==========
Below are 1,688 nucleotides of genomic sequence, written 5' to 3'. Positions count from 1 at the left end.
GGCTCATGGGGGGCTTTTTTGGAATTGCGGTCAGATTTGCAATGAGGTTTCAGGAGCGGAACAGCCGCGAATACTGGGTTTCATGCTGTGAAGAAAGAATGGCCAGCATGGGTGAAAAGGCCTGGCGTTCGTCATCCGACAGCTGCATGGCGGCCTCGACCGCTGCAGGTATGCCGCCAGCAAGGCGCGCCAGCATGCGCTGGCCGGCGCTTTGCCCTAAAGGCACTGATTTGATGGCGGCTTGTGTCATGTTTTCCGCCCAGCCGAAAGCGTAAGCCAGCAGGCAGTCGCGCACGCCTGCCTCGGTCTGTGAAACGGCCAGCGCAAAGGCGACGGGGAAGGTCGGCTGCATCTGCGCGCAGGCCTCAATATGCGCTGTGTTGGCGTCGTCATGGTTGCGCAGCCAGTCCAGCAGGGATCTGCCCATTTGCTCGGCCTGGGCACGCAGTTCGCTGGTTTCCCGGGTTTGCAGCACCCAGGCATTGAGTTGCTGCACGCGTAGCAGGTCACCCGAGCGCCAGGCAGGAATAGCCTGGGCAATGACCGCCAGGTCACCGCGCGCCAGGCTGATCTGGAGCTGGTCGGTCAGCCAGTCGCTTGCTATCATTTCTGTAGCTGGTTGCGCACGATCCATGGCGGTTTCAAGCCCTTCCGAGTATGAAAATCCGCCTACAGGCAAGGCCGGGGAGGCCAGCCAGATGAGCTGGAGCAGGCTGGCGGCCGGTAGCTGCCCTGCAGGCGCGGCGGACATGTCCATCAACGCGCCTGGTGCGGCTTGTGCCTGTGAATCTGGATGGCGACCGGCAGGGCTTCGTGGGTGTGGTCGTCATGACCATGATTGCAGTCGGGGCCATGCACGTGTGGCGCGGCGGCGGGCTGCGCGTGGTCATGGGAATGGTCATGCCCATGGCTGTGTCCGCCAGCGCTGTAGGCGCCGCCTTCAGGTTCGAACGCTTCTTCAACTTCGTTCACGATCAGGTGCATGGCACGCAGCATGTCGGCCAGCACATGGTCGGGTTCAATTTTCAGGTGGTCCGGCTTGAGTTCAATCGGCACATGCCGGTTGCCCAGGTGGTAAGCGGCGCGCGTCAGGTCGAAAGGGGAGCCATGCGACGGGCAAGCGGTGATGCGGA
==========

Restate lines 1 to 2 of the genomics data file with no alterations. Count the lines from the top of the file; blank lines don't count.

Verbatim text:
Below are 1,688 nucleotides of genomic sequence, written 5' to 3'. Positions count from 1 at the left end.
GGCTCATGGGGGGCTTTTTTGGAATTGCGGTCAGATTTGCAATGAGGTTTCAGGAGCGGAACAGCCGCGAATACTGGGTTTCATGCTGTGAAGAAAGAATGGCCAGCATGGGTGAAAAGGCCTGGCGTTCGTCATCCGACAGCTGCATGGCGGCCTCGACCGCTGCAGGTATGCCGCCAGCAAGGCGCGCCAGCATGCGCTGGCCGGCGCTTTGCCCTAAAGGCACTGATTTGATGGCGGCTTGTGTCATGTTTTCCGCCCAGCCGAAAGCGTAAGCCAGCAGGCAGTCGCGCACGCCTGCCTCGGTCTGTGAAACGGCCAGCGCAAAGGCGACGGGGAAGGTCGGCTGCATCTGCGCGCAGGCCTCAATATGCGCTGTGTTGGCGTCGTCATGGTTGCGCAGCCAGTCCAGCAGGGATCTGCCCATTTGCTCGGCCTGGGCACGCAGTTCGCTGGTTTCCCGGGTTTGCAGCACCCAGGCATTGAGTTGCTGCACGCGTAGCAGGTCACCCGAGCGCCAGGCAGGAATAGCCTGGGCAATGACCGCCAGGTCACCGCGCGCCAGGCTGATCTGGAGCTGGTCGGTCAGCCAGTCGCTTGCTATCATTTCTGTAGCTGGTTGCGCACGATCCATGGCGGTTTCAAGCCCTTCCGAGTATGAAAATCCGCCTACAGGCAAGGCCGGGGAGGCCAGCCAGATGAGCTGGAGCAGGCTGGCGGCCGGTAGCTGCCCTGCAGGCGCGGCGGACATGTCCATCAACGCGCCTGGTGCGGCTTGTGCCTGTGAATCTGGATGGCGACCGGCAGGGCTTCGTGGGTGTGGTCGTCATGACCATGATTGCAGTCGGGGCCATGCACGTGTGGCGCGGCGGCGGGCTGCGCGTGGTCATGGGAATGGTCATGCCCATGGCTGTGTCCGCCAGCGCTGTAGGCGCCGCCTTCAGGTTCGAACGCTTCTTCAACTTCGTTCACGATCAGGTGCATGGCACGCAGCATGTCGGCCAGCACATGGTCGGGTTCAATTTTCAGGTGGTCCGGCTTGAGTTCAATCGGCACATGCCGGTTGCCCAGGTGGTAAGCGGCGCGCGTCAGGTCGAAAGGGGAGCCATGCGACGGGCAAGCGGTGATGCGGA